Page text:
During 10 years of independence, while living standards in other EU would-be lands such as the Czech Republic, Poland and Hungary have soared, in Moldova they have sunk drastically. The Russian financial crisis of 1998 caused the traditional markets for the agricultural country to collapse, and a series of droughts hit farmers badly. A severe cold snatch at the end of last year not only left hundreds of thousands of homes without heat and electricity for months, it also ruined crops.

The situation became so bad that Moldova's last prime minister, Dumitru Braghis, commented that he felt more like a fire chief than a prime minister. ''It's as if there are fires everywhere - put one out and another starts up,'' he said.

The culmination of disastrous events coupled with widespread corruption was Mr Braghis' downfall in February, when the communists returned to power, for the first time in an ex-Soviet state.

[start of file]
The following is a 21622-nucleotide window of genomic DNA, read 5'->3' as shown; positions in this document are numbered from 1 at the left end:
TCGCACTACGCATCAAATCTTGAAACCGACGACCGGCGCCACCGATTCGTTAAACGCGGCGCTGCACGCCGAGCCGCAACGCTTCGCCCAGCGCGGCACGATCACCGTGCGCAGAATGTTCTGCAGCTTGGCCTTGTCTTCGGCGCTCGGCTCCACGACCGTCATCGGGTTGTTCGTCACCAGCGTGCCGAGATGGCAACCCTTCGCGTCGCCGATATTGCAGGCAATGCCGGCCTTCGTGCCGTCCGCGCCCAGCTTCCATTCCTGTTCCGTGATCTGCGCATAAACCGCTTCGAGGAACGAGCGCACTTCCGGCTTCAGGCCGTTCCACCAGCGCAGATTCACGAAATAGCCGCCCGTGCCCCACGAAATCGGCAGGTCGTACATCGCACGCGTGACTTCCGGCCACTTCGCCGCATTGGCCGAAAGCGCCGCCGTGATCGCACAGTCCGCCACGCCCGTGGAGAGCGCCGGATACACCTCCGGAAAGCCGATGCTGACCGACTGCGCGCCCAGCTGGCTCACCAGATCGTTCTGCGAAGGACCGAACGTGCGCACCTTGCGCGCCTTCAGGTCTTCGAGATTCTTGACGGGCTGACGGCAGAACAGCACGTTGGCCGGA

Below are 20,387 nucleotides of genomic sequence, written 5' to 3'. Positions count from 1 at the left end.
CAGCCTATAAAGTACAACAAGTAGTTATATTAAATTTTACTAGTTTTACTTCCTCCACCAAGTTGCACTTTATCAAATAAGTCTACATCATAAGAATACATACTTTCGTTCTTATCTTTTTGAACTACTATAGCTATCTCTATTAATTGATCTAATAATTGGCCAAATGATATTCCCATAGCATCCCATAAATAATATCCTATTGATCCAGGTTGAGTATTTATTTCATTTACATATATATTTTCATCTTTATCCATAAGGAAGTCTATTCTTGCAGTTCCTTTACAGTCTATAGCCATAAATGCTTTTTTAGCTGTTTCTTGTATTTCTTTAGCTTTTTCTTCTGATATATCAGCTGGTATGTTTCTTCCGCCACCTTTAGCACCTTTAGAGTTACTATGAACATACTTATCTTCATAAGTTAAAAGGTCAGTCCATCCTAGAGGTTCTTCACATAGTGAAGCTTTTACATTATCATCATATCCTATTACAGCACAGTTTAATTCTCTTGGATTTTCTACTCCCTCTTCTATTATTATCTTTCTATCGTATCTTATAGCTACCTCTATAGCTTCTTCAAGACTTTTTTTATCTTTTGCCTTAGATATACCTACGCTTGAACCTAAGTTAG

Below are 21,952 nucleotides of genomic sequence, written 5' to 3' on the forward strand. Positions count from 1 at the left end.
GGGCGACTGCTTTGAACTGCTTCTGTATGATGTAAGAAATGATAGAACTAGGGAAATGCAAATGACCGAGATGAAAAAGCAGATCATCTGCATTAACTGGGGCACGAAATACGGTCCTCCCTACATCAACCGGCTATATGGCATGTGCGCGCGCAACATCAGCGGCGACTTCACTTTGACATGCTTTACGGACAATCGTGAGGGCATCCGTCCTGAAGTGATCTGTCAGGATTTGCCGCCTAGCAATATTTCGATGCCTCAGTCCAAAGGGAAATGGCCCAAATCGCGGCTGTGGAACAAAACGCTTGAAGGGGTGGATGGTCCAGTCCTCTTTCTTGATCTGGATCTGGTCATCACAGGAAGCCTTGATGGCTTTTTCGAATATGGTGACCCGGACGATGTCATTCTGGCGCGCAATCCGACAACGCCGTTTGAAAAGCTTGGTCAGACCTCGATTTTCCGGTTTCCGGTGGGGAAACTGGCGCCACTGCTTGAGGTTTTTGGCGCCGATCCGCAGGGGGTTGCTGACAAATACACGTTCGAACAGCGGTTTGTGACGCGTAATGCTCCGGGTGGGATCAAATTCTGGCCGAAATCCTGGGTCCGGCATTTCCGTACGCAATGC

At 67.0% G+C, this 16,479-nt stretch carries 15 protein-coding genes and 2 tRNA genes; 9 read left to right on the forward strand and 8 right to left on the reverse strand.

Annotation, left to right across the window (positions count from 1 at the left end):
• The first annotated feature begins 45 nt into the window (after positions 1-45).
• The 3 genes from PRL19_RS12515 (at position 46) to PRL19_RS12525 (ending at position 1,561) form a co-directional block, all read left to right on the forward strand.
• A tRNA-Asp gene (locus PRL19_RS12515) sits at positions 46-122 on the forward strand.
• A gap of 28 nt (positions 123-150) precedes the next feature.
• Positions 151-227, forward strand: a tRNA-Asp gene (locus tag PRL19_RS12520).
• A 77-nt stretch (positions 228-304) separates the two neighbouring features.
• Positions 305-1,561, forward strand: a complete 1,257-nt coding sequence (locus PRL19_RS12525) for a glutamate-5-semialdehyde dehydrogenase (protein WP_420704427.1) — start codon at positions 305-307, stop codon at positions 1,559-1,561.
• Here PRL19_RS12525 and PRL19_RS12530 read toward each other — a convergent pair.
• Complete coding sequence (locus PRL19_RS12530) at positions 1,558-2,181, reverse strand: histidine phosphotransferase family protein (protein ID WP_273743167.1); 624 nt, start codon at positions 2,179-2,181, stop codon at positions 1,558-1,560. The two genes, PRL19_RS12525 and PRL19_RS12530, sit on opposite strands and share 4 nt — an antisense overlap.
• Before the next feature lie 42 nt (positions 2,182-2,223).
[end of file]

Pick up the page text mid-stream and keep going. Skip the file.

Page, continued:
The 70% of seats now occupied by the communist party have paved the way for its leader, Vladimir Voronin, to become president. Presidential elections are this weekend, and no one is in any doubt that Mr Voronin, a former baker, will succeed.

The outgoing president, Petru Lucinschi, a former communist turned centrist, has described as farcical his five years at the top. How many presidents would resort to such negative comments on leaving office?

''The time when I was working was a complete farce,'' he said, explaining that political bickering made it impossible to achieve much. He added that he hoped the little progress that had been made would prevent a ''return to the past''.